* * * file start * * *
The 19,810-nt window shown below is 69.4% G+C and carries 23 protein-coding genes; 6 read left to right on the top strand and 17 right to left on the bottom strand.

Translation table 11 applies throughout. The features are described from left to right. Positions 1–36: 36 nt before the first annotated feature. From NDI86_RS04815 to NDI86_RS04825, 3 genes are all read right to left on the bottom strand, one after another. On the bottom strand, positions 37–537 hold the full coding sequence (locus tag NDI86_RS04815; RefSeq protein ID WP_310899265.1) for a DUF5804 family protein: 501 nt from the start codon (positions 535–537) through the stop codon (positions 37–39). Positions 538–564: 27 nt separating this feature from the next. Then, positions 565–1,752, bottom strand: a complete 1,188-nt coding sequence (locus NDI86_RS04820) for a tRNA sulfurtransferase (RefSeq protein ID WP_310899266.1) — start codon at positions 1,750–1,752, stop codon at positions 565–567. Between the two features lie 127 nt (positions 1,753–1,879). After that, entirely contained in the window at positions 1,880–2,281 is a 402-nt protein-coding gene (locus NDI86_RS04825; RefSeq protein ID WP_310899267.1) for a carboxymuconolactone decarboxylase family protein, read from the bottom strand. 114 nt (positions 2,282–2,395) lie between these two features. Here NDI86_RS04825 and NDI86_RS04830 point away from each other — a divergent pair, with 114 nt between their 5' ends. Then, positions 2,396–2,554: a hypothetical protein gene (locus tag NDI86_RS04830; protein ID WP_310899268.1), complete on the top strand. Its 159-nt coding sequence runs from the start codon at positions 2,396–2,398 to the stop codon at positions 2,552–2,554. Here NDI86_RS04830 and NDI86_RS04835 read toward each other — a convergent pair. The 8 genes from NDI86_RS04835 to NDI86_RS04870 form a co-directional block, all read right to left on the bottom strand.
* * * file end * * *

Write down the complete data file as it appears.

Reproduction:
The 19,810-nt window shown below is 69.4% G+C and carries 23 protein-coding genes; 6 read left to right on the top strand and 17 right to left on the bottom strand.

Translation table 11 applies throughout. The features are described from left to right. Positions 1–36: 36 nt before the first annotated feature. From NDI86_RS04815 to NDI86_RS04825, 3 genes are all read right to left on the bottom strand, one after another. On the bottom strand, positions 37–537 hold the full coding sequence (locus tag NDI86_RS04815; RefSeq protein ID WP_310899265.1) for a DUF5804 family protein: 501 nt from the start codon (positions 535–537) through the stop codon (positions 37–39). Positions 538–564: 27 nt separating this feature from the next. Then, positions 565–1,752, bottom strand: a complete 1,188-nt coding sequence (locus NDI86_RS04820) for a tRNA sulfurtransferase (RefSeq protein ID WP_310899266.1) — start codon at positions 1,750–1,752, stop codon at positions 565–567. Between the two features lie 127 nt (positions 1,753–1,879). After that, entirely contained in the window at positions 1,880–2,281 is a 402-nt protein-coding gene (locus NDI86_RS04825; RefSeq protein ID WP_310899267.1) for a carboxymuconolactone decarboxylase family protein, read from the bottom strand. 114 nt (positions 2,282–2,395) lie between these two features. Here NDI86_RS04825 and NDI86_RS04830 point away from each other — a divergent pair, with 114 nt between their 5' ends. Then, positions 2,396–2,554: a hypothetical protein gene (locus tag NDI86_RS04830; protein ID WP_310899268.1), complete on the top strand. Its 159-nt coding sequence runs from the start codon at positions 2,396–2,398 to the stop codon at positions 2,552–2,554. Here NDI86_RS04830 and NDI86_RS04835 read toward each other — a convergent pair. The 8 genes from NDI86_RS04835 to NDI86_RS04870 form a co-directional block, all read right to left on the bottom strand.